The same syntax that is used for creating Azure AD logins and users on Azure SQL Database and Azure SQL Managed Instance can now be used on SQL Server. However, on SQL Server this can be done by any account that has the ALTER ANY LOGIN or ALTER ANY USER permission. Any account with either of these permissions can create a login or user respectively. They don't need to be an Azure AD login.

To create a login for an Azure AD account, execute the T-SQL command below in the master database:


For users, the principal name should be in the format user@contoso.com. For all other account types, the tenant name isn't necessary and either the Azure AD group name or application name must be used.

Here's some examples:

-- login creation for Azure AD user
-- login creation for Azure AD group
-- login creation for Azure AD application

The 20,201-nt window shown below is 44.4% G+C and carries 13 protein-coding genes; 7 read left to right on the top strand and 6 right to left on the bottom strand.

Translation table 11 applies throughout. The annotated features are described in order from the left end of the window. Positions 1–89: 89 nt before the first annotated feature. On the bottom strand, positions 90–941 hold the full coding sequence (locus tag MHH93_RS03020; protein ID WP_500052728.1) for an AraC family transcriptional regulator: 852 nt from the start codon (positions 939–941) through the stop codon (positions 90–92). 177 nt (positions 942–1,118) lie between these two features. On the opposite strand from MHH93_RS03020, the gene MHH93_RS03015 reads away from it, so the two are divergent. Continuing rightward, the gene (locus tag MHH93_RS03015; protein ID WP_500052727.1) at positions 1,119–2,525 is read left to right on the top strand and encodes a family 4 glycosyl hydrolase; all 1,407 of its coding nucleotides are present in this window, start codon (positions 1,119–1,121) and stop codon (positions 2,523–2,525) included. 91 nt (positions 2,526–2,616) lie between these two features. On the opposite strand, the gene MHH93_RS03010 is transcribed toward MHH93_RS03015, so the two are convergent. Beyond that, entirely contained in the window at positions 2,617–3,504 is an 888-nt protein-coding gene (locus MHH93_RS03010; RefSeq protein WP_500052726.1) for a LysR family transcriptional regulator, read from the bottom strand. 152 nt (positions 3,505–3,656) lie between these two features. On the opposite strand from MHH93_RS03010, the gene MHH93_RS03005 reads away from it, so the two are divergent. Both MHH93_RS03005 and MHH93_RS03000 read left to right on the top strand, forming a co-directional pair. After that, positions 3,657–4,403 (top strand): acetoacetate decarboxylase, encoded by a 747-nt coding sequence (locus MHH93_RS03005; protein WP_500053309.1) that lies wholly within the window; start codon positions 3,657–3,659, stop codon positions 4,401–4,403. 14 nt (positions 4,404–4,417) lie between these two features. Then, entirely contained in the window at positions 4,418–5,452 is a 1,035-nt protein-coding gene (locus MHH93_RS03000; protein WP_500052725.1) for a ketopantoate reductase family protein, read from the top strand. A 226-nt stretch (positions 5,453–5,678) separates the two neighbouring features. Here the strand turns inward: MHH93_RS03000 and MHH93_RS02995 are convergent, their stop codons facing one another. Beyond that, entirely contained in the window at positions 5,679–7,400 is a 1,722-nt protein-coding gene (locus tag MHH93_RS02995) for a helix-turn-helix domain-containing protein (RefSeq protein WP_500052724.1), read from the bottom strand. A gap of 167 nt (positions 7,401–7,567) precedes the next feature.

To list the Azure AD logins in master database, execute the T-SQL command:

SELECT * FROM sys.server_principals;

To grant an Azure AD user membership to the sysadmin role (for example admin@contoso.com), execute the following commands in master database:

EXEC sp_addsrvrolemember @loginame='admin@contoso.com', @rolename='sysadmin';

The sp_addsrvrolemember stored procedure must be executed as a member of the SQL Server sysadmin server role.

Create user syntax

You can create an Azure AD user either as a user with an Azure AD login, or as an Azure AD contained user.

To create an Azure AD user from an Azure AD login in a SQL Server database where the user should reside in, use the following syntax:

CREATE USER [principal_name] FROM LOGIN [principal_name];

The principal_name syntax is the same as for logins.

Here are some examples:

-- for Azure AD user
CREATE USER [user@contoso.com] FROM LOGIN [user@contoso.com];